Tell Me Why



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About Film

That one thing that is most difficult to discuss, and which happens to only so few of us… love. We dream of it, we struggle to find it… and want to believe that if we only do, the world will become a better place. But what if love comes to us at a time we ought to forget? What happens when love is intimately linked with tragedy?

A Polish Jew, Jurek Kamieniecki was just shy of 20 when the Second World War broke out in Poland. Together with his wife Stella they managed to survive the first year of the German occupation with the help of their Polish friend Janusz Malinowski. Janusz helped Jurek enter the Polish Home Army (AK) resistance and provided him and his family with false IDs. Thanks to this, in early 1940 Stella found asylum in the territories occupied by the Soviet Red Army. Though Jurek managed to illegally cross the border to see his wife, he chose to go back to the Polish partisan troops and continue resisting Nazi occupation.


Just as the Holocaust was about to reach its peak in Poland, Stella crossed back over the border to be rejoined with her sweetheart. Needless to say, dramatic events followed. After some time in the Warsaw Ghetto, Stella ended up in the ghetto in her hometown of Otwock. There, she lost her parents, her siblings, and her cousins. Jurek, together with his friend Janusz showed up just in time to rescue her from being deported to a death camp.

In May 1943, Jurek was arrested by the Nazis for partisan activities. After a cruel and lengthy investigation in Lvov, the Gestapo eventually discovered he was Jewish. Jurek was sent to Auschwitz. In the meantime, Stella’s only chance to survive was to volunteer for slave labor in Germany. This was the only way she could avoid being denounced to the Nazis by Poles looking for financial reward.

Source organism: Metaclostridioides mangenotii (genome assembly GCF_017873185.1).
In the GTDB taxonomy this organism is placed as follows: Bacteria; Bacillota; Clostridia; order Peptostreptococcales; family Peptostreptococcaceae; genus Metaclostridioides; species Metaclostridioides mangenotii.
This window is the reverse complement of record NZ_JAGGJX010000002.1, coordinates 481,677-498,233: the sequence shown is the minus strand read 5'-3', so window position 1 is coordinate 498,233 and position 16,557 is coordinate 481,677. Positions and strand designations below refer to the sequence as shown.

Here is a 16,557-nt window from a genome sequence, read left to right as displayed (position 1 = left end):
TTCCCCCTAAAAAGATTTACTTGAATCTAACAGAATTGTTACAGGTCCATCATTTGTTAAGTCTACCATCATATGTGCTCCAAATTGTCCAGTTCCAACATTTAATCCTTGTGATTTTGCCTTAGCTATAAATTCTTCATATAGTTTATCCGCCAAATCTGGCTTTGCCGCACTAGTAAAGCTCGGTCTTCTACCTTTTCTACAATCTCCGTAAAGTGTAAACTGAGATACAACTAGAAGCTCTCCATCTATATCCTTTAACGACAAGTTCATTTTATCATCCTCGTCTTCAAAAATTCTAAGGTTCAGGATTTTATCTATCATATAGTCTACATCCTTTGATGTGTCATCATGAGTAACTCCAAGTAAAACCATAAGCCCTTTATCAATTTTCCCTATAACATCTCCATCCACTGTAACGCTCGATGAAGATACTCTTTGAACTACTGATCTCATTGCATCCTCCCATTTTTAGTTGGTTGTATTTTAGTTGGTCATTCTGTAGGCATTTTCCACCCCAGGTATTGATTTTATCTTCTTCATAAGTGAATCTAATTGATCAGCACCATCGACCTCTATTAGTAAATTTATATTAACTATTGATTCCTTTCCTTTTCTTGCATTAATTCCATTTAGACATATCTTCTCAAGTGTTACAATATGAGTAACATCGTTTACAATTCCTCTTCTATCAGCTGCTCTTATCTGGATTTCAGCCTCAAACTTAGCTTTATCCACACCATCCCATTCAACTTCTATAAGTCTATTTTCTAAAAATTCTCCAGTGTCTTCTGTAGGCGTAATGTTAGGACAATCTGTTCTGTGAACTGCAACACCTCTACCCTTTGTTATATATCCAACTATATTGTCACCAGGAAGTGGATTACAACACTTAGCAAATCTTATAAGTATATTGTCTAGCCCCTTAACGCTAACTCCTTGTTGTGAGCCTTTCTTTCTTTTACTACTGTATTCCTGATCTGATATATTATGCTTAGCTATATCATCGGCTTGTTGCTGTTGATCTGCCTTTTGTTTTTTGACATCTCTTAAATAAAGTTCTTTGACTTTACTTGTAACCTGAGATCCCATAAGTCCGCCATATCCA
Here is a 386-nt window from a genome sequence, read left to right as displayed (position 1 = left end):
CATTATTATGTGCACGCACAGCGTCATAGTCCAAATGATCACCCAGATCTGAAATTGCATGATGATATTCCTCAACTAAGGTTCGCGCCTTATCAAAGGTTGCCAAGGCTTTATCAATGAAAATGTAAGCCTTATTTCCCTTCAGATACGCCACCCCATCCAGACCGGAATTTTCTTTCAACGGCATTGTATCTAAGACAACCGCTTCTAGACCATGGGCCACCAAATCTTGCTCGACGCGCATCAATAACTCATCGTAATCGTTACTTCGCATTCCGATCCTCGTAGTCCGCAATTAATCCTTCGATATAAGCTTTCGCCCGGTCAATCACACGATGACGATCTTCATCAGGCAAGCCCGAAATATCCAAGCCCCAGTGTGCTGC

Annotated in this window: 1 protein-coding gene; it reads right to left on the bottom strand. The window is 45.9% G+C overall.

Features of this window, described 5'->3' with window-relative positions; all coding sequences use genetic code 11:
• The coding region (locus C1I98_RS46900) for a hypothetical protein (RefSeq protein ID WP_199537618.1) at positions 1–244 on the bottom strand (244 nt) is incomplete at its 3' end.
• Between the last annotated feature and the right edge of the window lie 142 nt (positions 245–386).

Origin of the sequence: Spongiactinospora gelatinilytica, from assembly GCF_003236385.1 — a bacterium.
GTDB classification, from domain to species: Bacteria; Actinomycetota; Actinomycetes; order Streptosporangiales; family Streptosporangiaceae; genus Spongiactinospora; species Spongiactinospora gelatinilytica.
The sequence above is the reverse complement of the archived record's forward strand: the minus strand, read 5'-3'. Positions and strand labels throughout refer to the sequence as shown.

Jurek Kamieniecki’s love for Stella was the saving grace that strengthened him at the worst of times. Her letters filled with images of their future together made it possible for him to believe he could survive the unspeakable nightmare of Auschwitz.

After the liberation, Stella found her husband’s family. They told her Jurek was alive. She also knew he was looking for her. They had already arranged to meet when all of a sudden she disappeared. It turned out that she had left for the United States… as the wife of another man.

For nearly forty years Stella and Jurek had no contact with each other. Stella did not reply to Jurek’s letters or return his phone calls. Their first interaction was in 1982, when, as a citizen of Israel, Jurek nominated their Polish friend Janusz Malinowski for the medal of the Righteous Among the Nations. Although she still avoided personal contact, Stella supported the nomination made by her former husband.

Today, both Stella and Jurek live alone. They have both survived their life-partners. And they have since been in touch on the phone more often. Together they recall their life in Poland before the war, their town, their friends. But they refuse to ever speak of the war. Most importantly, Jurek is still haunted by the question: why did Stella leave?

“Tell Me Why” is a documentary film about love between two people, whose youth was interrupted by perhaps the most terrifying events in human history. It is also a story about an extraordinary feeling, which may have rescued them from death, but could never outshine the horrific shadow of the Shoah.

Is the time right now for Stella and Jurek to finally meet again?

Production locations: Poland (Warsaw, Otwock, Oswiecim (Auschwitz), Bialystok), USA (Boston), Israel (Tel Aviv) and Sinai.


Directed and written by:
Malgorzata Imielska

Tomasz Tupalski

Lukasz Nowicki & Piotr Zaczek

Ewa Smal

Fiodor Korol-Borodziuk

Performed by:
Kazimierz Chudek

Wojciech Szczudlo

Production Studio:
Studio Filmowe Kalejdoskop with Telewizja Polska S.A.

Screenings and Awards


• An Award “Bronze Remi” at the 40th International Independent Film Festival, Huston, USA 2007

• First Award at the International Film Festival “Cross Roads of the Europe”, Lublin, Poland 2007

• Special Mention at the Kiev Film Festival, Ukraine 2007

• Nomination as Best Historical Documentary Film at TV Festival in Shanghai, China 2007

• Special Mention at Kanton International Film Festival 2007

• Special Mention as the Most Innovate film in Chengda Film Festival/Sichuan Province/China 2007

• Award of the President of Association of Polish Filmmakers and an Audience Award at the 46th International Krakow Film Festival, Poland 2006

• Award of the “Society of Authors” at the “III International Film Festiwal Jewish Motifs”, Warsaw, Poland 2006